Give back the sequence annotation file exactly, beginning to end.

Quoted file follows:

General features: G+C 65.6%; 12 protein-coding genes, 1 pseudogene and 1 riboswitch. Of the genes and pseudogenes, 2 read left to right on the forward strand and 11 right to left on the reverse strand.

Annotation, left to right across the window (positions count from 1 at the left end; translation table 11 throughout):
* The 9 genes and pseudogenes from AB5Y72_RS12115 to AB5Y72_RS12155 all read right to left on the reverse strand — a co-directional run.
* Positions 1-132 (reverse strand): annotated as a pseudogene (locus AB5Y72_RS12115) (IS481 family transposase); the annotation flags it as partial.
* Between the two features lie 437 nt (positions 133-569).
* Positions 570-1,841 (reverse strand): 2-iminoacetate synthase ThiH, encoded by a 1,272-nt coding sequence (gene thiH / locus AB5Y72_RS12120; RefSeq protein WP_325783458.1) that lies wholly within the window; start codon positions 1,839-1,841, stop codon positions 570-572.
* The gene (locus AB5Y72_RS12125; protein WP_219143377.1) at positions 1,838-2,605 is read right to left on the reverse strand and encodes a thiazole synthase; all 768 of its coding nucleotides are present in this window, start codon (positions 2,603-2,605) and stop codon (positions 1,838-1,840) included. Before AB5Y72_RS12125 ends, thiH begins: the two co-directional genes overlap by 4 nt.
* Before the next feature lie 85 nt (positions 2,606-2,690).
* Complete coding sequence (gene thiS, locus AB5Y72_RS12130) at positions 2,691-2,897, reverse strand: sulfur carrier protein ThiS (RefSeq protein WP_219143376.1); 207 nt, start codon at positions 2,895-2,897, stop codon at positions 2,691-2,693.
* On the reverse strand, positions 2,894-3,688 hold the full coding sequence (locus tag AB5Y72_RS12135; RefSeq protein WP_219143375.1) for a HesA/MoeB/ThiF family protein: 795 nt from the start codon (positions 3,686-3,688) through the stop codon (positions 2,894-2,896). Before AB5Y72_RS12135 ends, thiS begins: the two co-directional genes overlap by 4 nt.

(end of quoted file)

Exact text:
General features: G+C 65.6%; 12 protein-coding genes, 1 pseudogene and 1 riboswitch. Of the genes and pseudogenes, 2 read left to right on the forward strand and 11 right to left on the reverse strand.

Annotation, left to right across the window (positions count from 1 at the left end; translation table 11 throughout):
* The 9 genes and pseudogenes from AB5Y72_RS12115 to AB5Y72_RS12155 all read right to left on the reverse strand — a co-directional run.
* Positions 1-132 (reverse strand): annotated as a pseudogene (locus AB5Y72_RS12115) (IS481 family transposase); the annotation flags it as partial.
* Between the two features lie 437 nt (positions 133-569).
* Positions 570-1,841 (reverse strand): 2-iminoacetate synthase ThiH, encoded by a 1,272-nt coding sequence (gene thiH / locus AB5Y72_RS12120; RefSeq protein WP_325783458.1) that lies wholly within the window; start codon positions 1,839-1,841, stop codon positions 570-572.
* The gene (locus AB5Y72_RS12125; protein WP_219143377.1) at positions 1,838-2,605 is read right to left on the reverse strand and encodes a thiazole synthase; all 768 of its coding nucleotides are present in this window, start codon (positions 2,603-2,605) and stop codon (positions 1,838-1,840) included. Before AB5Y72_RS12125 ends, thiH begins: the two co-directional genes overlap by 4 nt.
* Before the next feature lie 85 nt (positions 2,606-2,690).
* Complete coding sequence (gene thiS, locus AB5Y72_RS12130) at positions 2,691-2,897, reverse strand: sulfur carrier protein ThiS (RefSeq protein WP_219143376.1); 207 nt, start codon at positions 2,895-2,897, stop codon at positions 2,691-2,693.
* On the reverse strand, positions 2,894-3,688 hold the full coding sequence (locus tag AB5Y72_RS12135; RefSeq protein WP_219143375.1) for a HesA/MoeB/ThiF family protein: 795 nt from the start codon (positions 3,686-3,688) through the stop codon (positions 2,894-2,896). Before AB5Y72_RS12135 ends, thiS begins: the two co-directional genes overlap by 4 nt.